Nutrition for Children & Adolescents
Obesity is fast turning into an "epidemic" disease, not only in adults, but in our children too. It is estimated that up to 15 % of all children in the UK are overweight or obese (Bupa). Whilst up to 34% of all children in the USA are overweight or obese (NPD Group).
"Over the last fifty years, there has been a change in the predominant concerns about the diets and health of school aged children. Historically, the focus has been on the provision of sufficient nutrients and energy in relation to current and future needs, but providing dietary balance and encouraging less sedentary lifestyles are now viewed as the main priorities". British Nutrition Foundation
With the exception of very young children (4 - 6 years old), between 40-69% of children in Britain are largely inactive, spending less than one hour a day participating in activities of moderate intensity. These findings are also consistent with a number of other recent reports concerning the increasing prevalence of overweight and obesity in children. This is a situation that is mirrored in adults and is likely to stem from the same fundamental causes.
Like many adults, British children are typically eating less than half the recommended five portions of fruit and vegetables a day. One in five (4 -18 year olds) eat no fruit at all during an average week. Poor eating and poor physical activity habits in childhood may increase the risk of health problems in later in life. The diet of a child is a factor, to varying degrees, in the development of a number of diseases, either in childhood itself or during adult life, such as obesity, iron deficiency anaemia, dental caries, coronary heart disease, hypertension, osteoporosis and cancer.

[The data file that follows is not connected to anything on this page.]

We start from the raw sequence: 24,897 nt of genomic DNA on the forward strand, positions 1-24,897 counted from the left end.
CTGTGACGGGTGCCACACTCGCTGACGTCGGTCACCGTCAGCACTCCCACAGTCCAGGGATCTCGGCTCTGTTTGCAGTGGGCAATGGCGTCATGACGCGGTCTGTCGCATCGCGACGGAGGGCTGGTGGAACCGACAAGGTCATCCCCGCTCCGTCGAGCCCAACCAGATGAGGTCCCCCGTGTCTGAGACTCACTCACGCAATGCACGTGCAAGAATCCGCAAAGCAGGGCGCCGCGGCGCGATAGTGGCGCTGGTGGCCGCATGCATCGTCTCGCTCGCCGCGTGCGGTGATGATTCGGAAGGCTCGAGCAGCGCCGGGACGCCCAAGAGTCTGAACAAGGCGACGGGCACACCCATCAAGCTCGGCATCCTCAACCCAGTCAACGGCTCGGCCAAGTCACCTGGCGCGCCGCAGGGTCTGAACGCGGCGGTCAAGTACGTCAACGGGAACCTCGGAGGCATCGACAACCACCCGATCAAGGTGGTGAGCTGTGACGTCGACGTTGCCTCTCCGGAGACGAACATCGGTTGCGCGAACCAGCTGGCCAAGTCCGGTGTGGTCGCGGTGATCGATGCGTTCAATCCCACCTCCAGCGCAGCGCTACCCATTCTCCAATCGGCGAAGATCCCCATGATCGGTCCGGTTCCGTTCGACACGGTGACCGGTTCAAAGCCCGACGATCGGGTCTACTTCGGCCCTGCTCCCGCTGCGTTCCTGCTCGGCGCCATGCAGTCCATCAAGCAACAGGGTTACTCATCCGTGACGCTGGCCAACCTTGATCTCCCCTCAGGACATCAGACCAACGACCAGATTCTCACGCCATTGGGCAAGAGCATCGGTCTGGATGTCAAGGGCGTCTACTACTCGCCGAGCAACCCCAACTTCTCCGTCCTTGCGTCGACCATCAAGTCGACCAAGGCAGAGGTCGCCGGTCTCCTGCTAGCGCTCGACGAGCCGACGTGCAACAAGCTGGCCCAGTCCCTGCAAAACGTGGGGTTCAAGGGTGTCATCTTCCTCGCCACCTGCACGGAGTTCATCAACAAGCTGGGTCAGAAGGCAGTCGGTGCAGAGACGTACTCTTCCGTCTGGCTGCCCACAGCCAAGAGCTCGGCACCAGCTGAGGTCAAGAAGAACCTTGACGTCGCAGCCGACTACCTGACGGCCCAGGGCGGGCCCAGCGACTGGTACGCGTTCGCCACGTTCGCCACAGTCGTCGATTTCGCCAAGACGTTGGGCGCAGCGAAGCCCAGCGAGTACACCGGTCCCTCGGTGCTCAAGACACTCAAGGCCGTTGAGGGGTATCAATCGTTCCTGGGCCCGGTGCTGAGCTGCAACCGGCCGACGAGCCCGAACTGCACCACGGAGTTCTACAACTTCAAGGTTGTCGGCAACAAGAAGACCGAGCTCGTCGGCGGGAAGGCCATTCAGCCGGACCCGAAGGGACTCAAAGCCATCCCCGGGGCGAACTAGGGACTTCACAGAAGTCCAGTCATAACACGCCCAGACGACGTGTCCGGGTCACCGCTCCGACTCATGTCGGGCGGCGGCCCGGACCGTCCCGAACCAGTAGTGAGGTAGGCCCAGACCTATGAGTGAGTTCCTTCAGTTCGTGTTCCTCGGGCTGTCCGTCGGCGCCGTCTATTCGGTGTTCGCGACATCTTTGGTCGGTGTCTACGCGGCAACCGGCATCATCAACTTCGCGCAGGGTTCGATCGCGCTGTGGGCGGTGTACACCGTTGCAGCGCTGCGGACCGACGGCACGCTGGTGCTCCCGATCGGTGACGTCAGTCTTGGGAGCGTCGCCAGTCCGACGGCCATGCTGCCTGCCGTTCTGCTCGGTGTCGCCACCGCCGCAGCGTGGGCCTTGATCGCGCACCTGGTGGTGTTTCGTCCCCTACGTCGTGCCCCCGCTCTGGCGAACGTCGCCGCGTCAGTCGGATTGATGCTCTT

There is some evidence to suggest that health traits present in childhood tend to track into adult life, including body weight, blood levels of cholesterol, other blood lipids and insulin, and blood pressure.
Improving the health and nutrition of children should remain a priority for the government, health professionals, the food industry and teachers alike. But more importantly, parents should also have an active role in providing the best nutritional quality to their children. The course aims to show parents and practitioners how to improve the health and nutrition of children.